Hebrews 4:12 NASB

Reading scripture regularly is so important to the Christian life. Many followers of Jesus believe they can live the Christian life without immersing themselves in the word of God. But this leaves us open to deception and the ever-changing whims of cultural preference. We need the word of God in our life, regularly bringing us back to the truth.

The word of God is living. It is alive. It moves and breathes when we read it. This is why we can read it a thousand times and never get to the end of its power and wisdom. Like the dry bones in Ezekiel 37, when the Holy Spirit breathes on the word of God, it comes alive to us. Without the Spirit, without ears to hear, you can read and study scripture your whole life and it will only be an ancient text to criticize, writings from a bygone era, as dead as dry bones in a desert valley. Without the Spirit, the Bible is just a book to dissect and reject.

The word of God is active. The word used here in the Greek means “at work.” The root word is where we get the English word “energize.” The word of God speaks to our hearts and begins to expose us. It highlights the good and brings conviction where there is sin. The word of God is at work renewing our mind, changing the way we think and changing how we see the nature of God.

The word of God is a sword that pierces us deeply. It pierces us all the way down to that place where soul and spirit meet inside of us. It pierces our bodies all the way down to where the joints meet, down to our bones. It reaches down to our hearts and into our thoughts, exposing the unhealthy things that exist there.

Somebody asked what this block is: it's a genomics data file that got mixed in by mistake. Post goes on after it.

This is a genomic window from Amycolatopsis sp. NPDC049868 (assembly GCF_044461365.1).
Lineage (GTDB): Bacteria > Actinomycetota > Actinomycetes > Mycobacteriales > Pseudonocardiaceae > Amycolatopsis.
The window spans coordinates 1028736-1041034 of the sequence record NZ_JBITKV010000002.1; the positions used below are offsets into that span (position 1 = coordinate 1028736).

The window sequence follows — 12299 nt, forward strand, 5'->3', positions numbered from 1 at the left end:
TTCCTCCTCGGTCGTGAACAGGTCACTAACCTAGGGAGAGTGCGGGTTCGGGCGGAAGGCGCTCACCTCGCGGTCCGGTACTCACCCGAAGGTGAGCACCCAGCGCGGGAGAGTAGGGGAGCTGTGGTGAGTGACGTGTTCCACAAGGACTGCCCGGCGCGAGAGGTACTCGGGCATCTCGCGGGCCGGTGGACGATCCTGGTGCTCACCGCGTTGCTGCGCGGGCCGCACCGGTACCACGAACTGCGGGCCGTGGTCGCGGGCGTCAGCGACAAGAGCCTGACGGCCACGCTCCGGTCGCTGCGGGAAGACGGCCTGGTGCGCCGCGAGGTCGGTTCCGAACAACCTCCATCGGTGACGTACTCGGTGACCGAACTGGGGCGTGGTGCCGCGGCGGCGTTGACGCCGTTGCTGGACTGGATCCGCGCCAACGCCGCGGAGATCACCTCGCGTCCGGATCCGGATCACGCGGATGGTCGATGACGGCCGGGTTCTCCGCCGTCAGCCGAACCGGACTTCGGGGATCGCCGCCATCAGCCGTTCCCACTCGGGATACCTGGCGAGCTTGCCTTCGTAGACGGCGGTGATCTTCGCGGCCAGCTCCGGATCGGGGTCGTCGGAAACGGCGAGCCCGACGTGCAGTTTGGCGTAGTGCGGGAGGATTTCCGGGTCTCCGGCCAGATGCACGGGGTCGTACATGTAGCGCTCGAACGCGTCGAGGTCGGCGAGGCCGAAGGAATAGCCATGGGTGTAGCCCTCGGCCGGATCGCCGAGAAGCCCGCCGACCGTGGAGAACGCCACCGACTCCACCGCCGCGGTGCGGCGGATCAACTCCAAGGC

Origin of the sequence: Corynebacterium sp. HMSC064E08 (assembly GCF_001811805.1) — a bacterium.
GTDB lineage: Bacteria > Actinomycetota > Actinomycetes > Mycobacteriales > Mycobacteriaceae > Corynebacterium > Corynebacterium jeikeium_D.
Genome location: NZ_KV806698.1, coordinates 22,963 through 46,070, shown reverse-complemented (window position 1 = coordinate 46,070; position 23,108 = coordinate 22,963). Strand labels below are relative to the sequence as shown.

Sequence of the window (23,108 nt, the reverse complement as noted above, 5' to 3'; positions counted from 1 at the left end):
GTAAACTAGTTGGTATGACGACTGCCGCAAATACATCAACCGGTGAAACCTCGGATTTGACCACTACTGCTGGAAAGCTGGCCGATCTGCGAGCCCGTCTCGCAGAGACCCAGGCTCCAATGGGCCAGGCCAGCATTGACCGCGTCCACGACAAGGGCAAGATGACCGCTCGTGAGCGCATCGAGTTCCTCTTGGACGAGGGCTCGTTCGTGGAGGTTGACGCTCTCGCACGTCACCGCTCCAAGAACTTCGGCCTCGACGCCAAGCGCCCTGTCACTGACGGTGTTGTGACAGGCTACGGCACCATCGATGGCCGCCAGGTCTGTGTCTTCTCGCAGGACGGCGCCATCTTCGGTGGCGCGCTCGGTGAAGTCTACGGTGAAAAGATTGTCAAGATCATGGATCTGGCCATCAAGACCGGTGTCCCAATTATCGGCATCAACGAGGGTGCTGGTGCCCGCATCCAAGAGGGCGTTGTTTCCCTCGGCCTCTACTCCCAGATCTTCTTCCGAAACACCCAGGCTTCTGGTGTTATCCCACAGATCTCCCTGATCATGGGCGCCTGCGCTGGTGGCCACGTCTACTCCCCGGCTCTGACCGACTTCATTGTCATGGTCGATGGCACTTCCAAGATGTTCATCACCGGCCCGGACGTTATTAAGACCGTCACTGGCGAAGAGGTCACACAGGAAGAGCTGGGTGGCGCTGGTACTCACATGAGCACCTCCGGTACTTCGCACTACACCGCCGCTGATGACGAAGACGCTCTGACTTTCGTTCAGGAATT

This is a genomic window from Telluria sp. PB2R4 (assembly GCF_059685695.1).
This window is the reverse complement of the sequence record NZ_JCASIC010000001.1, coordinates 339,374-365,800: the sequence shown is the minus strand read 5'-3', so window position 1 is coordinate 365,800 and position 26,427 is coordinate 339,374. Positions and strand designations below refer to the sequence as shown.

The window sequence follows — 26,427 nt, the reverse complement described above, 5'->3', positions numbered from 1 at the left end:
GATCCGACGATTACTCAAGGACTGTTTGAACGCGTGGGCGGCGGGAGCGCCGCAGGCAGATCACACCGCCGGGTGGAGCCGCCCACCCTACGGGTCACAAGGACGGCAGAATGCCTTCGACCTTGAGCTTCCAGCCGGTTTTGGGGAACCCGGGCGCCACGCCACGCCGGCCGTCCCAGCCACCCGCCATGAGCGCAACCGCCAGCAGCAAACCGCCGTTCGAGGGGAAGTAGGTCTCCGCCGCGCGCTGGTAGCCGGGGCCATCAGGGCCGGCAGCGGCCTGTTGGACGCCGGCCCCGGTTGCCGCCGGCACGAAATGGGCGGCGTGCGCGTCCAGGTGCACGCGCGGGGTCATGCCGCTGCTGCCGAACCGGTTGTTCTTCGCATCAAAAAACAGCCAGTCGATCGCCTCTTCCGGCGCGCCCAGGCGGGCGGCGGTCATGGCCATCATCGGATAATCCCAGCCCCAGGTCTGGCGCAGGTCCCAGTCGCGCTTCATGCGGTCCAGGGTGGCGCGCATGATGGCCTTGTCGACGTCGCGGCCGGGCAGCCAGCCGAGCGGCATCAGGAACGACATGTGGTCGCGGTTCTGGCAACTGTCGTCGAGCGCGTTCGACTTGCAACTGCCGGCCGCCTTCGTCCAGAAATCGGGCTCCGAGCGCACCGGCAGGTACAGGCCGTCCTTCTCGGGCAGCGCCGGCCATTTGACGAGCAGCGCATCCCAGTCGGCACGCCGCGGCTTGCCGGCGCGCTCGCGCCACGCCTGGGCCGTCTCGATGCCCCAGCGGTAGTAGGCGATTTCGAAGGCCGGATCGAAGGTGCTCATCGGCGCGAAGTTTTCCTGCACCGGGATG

And with the word of God, it’s a double-edged sword. There are always two sides to the cutting. It declares the good news that salvation is available. Yet, it also demands that we admit we need saving. Those are the two edges of God’s word. It declares that we can be healed, if only we’d admit we need healing.

To those humble enough to admit their need, the sword is a surgical scalpel removing the cancerous tumor of sin. To those offended by the notion that they need saving or that they need healing, the sword cuts painfully into their pride. To the tax-collectors, sinners and prostitutes, this sword meant hope, life, healing and salvation. To the Pharisees, this sword was a constant irritation, a constant cutting against their pride and posture of superiority.

This is the beauty of the Bible. We don’t like people judging us, but we need help exposing our blind sides. There are things about us that need addressed; they need lovingly corrected, so that we can be made aware and be set free from our selfishness and sin. And so we come to the word of God, and it graciously exposes our hidden thoughts and the intensions of our heart. It judges us as we stand naked and exposed before God.

And in this place we don’t receive harsh condemnation, but instead loving correction, full of grace and truth. When we allow the word of God to pierce our lives, we are transformed by love. His kindness leads us to repentance. Like a Father doing surgery on His sons and daughters, we leave our time in the word of God changed, different, encouraged, embolden, loved, forgiven, and hopeful.

Father, thank you for your word! We are grateful for it!